4. Say stay and reward immediately.
  5. Repeat as above, gradually moving both feet, then eventually move further and further backwards.

** take this very slowly, moving a small distance every few days. Also when teaching stay, never call them to you, go back to them, and then reward.

Come:

  1. Always use a happy high pitched voice.
  2. Move away from your puppy, call their name and say come.
  3. Once they are at your feet reward immediately.

This is a good one to practise around meal time. Never punish for them coming, particularly after they have run off or not come straight away, otherwise your puppy will be too scared to come back to you.

Settle:

This command is good for rewarding your puppy for calm “settled” behaviour. Have a treat handy, and when you notice your puppy sitting or lying quietly, say the word settle, and give your puppy a treat.

Over time, your puppy will the associate being calm and quiet with getting a treat, and in the future will help you to get them to settle down sooner when excited.

 

** When doing obedience training with your puppy, don’t go on for too long they will lose concentration quickly. 5-10 minutes is plenty. Pick a time that your puppy isn’t too lively, but not asleep either. If your attempting to do some training with your puppy and they are not paying attention, don’t force it, have a break, and try again in half an hour or so.

 

Parvo Virus Update May 2017

Parvovirus can be a deadly disease in dogs and puppies. Thankfully it can be prevented with appropriate vaccinations.

You may have seen the recent media releases about the new strain of parvovirus which has been detected within Australia. This new strain is called canine parvovirus 2c (CPV-2c), and while new to Australia, has been present overseas since the year 2000. There is no evidence to suggest that the strain here is any different to the CPV-2c strain detected overseas. This means we can use information gathered about this strain overseas here in Australia. The good news is that the vaccination we use here at Family Pet Vet has shown to provide good protection against canine parvovirus 2c, as well as the strains already present here in Australia.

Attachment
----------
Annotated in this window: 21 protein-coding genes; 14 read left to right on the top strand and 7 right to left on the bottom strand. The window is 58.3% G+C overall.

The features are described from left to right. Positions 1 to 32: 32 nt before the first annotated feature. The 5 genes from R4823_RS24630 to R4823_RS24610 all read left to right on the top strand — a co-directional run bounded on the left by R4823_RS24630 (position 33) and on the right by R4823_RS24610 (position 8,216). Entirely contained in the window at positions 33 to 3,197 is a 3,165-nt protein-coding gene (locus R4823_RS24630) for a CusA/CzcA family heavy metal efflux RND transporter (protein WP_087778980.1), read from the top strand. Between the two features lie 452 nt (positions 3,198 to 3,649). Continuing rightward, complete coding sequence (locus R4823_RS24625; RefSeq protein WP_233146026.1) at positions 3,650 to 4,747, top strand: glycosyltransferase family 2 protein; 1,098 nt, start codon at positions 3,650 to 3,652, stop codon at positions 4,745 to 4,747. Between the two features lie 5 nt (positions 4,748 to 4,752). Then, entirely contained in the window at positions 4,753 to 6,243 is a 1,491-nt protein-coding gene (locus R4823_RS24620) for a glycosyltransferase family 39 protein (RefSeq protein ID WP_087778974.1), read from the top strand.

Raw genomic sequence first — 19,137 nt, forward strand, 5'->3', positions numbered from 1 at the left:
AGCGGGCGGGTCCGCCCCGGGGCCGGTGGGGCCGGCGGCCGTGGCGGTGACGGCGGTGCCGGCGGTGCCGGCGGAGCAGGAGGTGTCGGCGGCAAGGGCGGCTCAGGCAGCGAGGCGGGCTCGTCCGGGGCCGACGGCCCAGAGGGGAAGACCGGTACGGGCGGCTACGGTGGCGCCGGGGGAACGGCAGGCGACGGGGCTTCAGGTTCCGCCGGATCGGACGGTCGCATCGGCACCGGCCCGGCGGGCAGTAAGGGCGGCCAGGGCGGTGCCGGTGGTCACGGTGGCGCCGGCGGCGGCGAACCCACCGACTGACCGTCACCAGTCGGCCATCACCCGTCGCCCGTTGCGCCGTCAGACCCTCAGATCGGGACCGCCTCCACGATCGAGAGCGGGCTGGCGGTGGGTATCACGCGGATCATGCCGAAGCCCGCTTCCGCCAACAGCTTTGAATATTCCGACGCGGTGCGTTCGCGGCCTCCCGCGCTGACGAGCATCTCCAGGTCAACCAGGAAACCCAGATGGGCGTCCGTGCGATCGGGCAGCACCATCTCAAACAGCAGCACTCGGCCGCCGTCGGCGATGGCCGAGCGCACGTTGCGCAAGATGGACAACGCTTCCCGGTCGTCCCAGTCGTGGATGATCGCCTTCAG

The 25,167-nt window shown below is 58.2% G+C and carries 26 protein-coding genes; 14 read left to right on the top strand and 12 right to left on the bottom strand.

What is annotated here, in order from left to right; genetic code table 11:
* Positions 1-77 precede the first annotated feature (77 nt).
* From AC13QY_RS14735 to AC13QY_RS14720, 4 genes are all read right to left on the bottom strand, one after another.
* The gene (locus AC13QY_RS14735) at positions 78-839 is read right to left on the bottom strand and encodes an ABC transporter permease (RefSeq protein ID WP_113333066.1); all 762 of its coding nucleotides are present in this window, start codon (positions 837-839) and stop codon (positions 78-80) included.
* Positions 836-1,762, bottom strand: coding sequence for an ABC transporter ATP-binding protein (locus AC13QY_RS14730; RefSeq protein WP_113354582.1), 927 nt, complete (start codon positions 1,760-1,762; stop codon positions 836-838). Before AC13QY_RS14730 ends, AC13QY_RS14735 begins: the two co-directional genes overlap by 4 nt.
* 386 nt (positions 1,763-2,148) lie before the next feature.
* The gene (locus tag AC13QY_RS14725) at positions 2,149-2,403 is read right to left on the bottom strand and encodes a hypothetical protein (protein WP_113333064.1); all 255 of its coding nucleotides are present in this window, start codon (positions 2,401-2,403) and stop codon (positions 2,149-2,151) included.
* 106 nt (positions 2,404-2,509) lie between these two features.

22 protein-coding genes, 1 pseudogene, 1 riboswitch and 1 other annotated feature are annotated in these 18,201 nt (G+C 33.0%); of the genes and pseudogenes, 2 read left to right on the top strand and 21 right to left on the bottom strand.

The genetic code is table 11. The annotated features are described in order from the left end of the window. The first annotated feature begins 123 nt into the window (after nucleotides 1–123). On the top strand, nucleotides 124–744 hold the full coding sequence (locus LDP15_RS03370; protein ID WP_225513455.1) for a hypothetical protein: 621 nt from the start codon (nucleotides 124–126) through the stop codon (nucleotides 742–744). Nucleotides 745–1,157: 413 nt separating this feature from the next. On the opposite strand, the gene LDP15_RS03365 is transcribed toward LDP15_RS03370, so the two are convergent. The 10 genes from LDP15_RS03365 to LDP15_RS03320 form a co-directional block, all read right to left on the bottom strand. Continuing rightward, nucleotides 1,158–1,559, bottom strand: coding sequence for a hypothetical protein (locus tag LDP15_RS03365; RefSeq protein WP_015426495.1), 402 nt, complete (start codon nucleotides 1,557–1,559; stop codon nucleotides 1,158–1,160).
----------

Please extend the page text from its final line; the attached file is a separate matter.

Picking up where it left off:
The study that revealed this new strain of parvovirus in Australia was completed on cases that occurred in 2015, and since that time there have been no reports of a mass outbreak of canine parvovirus.

It is vital that all dogs are protected against parvovirus, even dogs that do not leave the house or yard, as parvovirus can be transmitted on shoes and other objects. The best way to ensure your dog is protected is to ensure they are appropriately vaccinated, and vaccinations are kept up to date. Symptoms include lethargy, depression, anorexia, vomiting and diarrhoea, often containing blood. Treatment requires intensive hospital care, and some dogs do not survive. If you notice these symptoms in your dog please contact the clinic immediately on 8323 8522 ( Mclaren Vale) or 83703500 ( Coromandel Valley)

Pet Insurance: Does your pet need it?

PET INSURANCE AT FAMILYPET VET

puppy sleeping

 

 

 

  • How much do you love your pet?
  • Do you go out of your way to include their needs in your own grocery list?
  • Do you worry about whether they have eaten yet or not when you are out of town for business?
  • Do you miss them when you go abroad to travel and wish you could bring them with you?

If you go through all these then you are certified pet lover.